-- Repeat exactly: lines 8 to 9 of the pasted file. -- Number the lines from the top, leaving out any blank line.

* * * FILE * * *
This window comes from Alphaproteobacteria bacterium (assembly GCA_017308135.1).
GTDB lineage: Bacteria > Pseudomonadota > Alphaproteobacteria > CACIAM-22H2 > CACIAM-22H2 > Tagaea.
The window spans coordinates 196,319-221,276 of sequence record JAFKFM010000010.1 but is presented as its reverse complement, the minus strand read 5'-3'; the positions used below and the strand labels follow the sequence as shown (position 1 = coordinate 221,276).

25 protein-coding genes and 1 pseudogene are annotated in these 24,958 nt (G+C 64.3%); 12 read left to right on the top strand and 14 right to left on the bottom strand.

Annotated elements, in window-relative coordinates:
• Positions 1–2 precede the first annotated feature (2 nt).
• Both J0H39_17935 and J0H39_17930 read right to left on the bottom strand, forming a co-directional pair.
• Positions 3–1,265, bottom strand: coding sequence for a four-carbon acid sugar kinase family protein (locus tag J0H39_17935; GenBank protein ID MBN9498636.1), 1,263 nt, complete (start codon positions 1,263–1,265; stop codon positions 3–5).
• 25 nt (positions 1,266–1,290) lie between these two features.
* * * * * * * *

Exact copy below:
• Positions 3–1,265, bottom strand: coding sequence for a four-carbon acid sugar kinase family protein (locus tag J0H39_17935; GenBank protein ID MBN9498636.1), 1,263 nt, complete (start codon positions 1,263–1,265; stop codon positions 3–5).
• 25 nt (positions 1,266–1,290) lie between these two features.